Books I’ve Known and Loved

Just some priceless stuff I have laying around.
Just some priceless stuff I have laying around.

The Journals of Lewis and Clark. Sigh. Yes, I’m the sort of American who wishes I had the guts and courage of say Lewis, Clark or Sacajawea “Janey” (and boy do I hate Night at the Museum for its weird romance between Sacajawea  and Theodore Roosevelt! Sacrilege on both counts!) Movie fans used to Transformers-style action will be bored out of their minds on this one. I loved every detail. I think it’s the brand new world thing that gets me–yeah, I know, it wasn’t new to the Indians (except when they first began trifling with the precious ecosystems of the America upon their own arrival).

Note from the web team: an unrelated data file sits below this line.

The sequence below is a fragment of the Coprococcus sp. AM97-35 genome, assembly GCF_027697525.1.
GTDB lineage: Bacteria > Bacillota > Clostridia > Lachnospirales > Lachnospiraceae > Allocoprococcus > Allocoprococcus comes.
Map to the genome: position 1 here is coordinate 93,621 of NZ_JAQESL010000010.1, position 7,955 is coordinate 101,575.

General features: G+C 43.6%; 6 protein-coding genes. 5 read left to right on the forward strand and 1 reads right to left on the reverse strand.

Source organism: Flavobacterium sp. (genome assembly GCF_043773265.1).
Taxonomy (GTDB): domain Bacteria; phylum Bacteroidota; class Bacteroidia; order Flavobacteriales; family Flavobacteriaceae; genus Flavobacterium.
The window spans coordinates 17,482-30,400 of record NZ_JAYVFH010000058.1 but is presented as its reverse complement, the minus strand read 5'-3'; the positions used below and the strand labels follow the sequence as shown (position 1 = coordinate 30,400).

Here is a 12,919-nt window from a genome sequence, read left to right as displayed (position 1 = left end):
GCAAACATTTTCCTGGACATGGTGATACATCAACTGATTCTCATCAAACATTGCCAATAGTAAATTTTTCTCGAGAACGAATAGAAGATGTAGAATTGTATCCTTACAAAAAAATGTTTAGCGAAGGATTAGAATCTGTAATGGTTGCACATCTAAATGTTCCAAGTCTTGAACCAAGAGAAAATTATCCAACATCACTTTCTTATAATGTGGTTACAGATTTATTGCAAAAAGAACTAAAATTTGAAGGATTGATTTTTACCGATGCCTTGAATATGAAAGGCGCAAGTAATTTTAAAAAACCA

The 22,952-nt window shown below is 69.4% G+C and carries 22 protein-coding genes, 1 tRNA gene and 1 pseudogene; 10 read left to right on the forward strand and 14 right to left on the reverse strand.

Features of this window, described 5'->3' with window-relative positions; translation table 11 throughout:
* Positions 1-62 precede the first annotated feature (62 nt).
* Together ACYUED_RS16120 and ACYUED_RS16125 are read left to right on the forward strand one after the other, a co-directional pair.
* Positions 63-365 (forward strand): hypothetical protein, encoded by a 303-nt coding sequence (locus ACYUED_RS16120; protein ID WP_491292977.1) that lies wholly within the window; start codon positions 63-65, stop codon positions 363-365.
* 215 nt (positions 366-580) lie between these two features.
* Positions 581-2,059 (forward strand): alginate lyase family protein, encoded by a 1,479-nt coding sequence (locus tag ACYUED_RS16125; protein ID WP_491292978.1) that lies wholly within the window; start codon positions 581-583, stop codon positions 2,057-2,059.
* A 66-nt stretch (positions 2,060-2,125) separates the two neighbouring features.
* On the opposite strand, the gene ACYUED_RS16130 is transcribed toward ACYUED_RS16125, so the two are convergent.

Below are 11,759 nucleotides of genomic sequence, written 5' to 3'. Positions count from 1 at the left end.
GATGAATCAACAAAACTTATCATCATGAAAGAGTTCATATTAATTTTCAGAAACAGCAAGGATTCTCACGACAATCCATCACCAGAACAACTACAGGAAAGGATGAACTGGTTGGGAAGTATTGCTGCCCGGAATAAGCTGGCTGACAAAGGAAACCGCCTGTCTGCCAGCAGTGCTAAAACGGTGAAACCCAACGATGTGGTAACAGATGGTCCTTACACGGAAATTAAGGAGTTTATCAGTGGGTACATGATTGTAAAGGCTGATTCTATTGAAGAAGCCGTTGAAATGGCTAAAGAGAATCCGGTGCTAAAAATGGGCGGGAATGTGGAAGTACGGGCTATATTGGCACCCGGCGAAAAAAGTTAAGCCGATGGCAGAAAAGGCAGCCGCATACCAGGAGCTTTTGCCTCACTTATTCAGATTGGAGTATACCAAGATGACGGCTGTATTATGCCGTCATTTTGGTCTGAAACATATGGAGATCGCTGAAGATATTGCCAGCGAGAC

So I have some “native” blood. There I’ve said it. It’s way back in time and the girl married a white member of my family. I guess she thought he was cute or maybe she liked his weaponry. I see no conflict in loving Janey and not being in awe of every Indian. I can also really love Clark without loving the fact he had a slave. There are certain people–individuals– whom I like and others I don’t. I just hate the whole grouping thing with a passion. Too much race pride leads to, well, all the bad things that go with ego. I hate stating what group I belong to on job applications–especially when I’m not a joiner and often times feel alienated from every group I’m supposed to belong to, but back to the journals.

My journals look just as frame worthy.
My journals look just as frame worthy.